That you read my earlier comments about science and the care that one must take around metaphysics and unobservable phenomena and would still assert that I carry what is really your belief attitude towards government, state and atheism– is quite ridiculous. I am the one bringing substantive questions to the table here.

          • jdkolassa

            You’re really not, but continue to think that if you wish. I won’t stop you.

            As for competition, yes, I believe in competition. But there is no competition in rights. They are just there. Creating a marketplace of competing legal codes will not protect our rights. It will just protect those of the highest bidder. I don’t subscribe to that idea.

          • Fallon

            “No competition in rights”. Ok. Does this minarchist state of yours tax perchance? Does it bar secession?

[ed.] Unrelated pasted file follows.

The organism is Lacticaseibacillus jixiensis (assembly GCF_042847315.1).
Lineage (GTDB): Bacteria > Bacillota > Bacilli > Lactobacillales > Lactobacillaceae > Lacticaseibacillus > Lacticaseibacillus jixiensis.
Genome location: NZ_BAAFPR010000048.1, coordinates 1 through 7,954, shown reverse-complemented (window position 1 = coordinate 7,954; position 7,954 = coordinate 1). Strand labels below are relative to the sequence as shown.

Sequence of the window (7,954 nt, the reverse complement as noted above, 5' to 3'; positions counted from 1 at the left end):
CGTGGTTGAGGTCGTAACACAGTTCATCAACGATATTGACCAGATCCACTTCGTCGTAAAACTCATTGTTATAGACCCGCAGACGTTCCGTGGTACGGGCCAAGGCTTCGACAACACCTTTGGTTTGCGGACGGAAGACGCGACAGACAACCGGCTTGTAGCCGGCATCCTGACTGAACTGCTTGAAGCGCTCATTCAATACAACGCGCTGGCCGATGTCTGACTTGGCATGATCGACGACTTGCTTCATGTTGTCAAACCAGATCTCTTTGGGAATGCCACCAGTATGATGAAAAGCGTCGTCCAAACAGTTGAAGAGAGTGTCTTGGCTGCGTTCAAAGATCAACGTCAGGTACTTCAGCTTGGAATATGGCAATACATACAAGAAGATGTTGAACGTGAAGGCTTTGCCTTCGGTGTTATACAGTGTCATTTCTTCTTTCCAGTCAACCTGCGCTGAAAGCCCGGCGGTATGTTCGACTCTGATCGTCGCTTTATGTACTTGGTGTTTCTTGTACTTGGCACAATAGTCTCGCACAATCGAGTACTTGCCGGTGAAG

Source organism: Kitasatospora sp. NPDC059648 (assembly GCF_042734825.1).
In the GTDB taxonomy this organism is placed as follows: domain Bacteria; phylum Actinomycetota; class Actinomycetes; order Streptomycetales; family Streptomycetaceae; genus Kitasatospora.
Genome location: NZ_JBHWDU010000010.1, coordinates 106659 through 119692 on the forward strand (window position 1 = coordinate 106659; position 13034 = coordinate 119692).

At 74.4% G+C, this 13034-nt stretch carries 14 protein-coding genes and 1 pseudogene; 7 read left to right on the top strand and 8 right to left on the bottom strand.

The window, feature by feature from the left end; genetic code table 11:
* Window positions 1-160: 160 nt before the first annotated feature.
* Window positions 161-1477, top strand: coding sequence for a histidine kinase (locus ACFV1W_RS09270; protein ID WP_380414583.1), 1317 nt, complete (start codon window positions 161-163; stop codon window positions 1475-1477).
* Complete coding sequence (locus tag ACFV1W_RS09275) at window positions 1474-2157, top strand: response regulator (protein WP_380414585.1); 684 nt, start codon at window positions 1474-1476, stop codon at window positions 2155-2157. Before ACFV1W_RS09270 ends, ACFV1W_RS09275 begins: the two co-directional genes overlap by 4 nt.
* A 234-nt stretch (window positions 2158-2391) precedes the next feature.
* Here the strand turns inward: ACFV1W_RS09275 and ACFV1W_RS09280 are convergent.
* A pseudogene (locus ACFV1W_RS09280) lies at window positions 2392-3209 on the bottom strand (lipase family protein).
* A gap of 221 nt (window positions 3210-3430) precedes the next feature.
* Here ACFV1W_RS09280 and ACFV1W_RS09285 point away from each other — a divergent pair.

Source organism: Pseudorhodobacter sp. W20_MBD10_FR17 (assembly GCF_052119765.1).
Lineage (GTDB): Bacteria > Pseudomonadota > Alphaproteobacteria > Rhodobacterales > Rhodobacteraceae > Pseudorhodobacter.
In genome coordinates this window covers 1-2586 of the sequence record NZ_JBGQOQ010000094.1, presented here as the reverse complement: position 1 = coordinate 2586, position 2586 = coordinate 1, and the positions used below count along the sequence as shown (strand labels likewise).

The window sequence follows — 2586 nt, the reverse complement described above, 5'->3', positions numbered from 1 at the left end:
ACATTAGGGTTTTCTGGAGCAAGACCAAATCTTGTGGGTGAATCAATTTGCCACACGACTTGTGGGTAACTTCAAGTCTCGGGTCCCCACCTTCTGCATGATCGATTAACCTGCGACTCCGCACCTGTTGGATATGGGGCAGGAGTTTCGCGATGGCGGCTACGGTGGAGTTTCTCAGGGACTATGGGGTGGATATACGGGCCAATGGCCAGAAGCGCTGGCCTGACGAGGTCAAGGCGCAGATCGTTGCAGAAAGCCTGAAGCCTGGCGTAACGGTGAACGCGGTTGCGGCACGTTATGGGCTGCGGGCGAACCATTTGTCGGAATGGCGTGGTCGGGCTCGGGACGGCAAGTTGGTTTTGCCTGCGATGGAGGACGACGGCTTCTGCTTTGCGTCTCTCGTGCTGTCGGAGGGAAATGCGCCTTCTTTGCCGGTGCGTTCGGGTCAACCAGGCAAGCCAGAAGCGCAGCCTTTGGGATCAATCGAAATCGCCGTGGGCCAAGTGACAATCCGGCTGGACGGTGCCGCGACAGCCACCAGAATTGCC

One cannot logically be for a tax and equal rights at the same time, can they? Unless you are of the Animal Farm ‘some are more equal than others’ camp. Or you believe, equally horribly, that property is theft unless regulated by taxation… Minarchism has serious internal contradictions.

            Maybe its adherents are cultists.

  • martinbrock

    I don’t say, “that Che t-shirt you’re wearing stands for the entanglement between your socialist ideas and murderous totalitarian Communism,” and I would not be right to say it. I would rather be right to ask someone wearing a Che t-shirt why he wears it rather than leaping to conflate whatever I think of Che Guevara with everything the wearer thinks, even if he has repeatedly disassociated himself from the Cheisms most offensive to me.

    A Martian (or someone wearing a Che t-shirt) may similarly claim, every bit as accurately, that anyone defending the America Revolution is an apologist for slavery, and the simple minded, political tribalism that imagines libertarianism much “divided” by loyalty to the Confederacy (as opposed to distinct political concepts like secession and nullification) makes hardly more sense than asserting a substantial “division” among Anglicans on loyalty to revolutionary Marxism.

  • Stamford

    Regarding a minor point in the thread: Trutherism.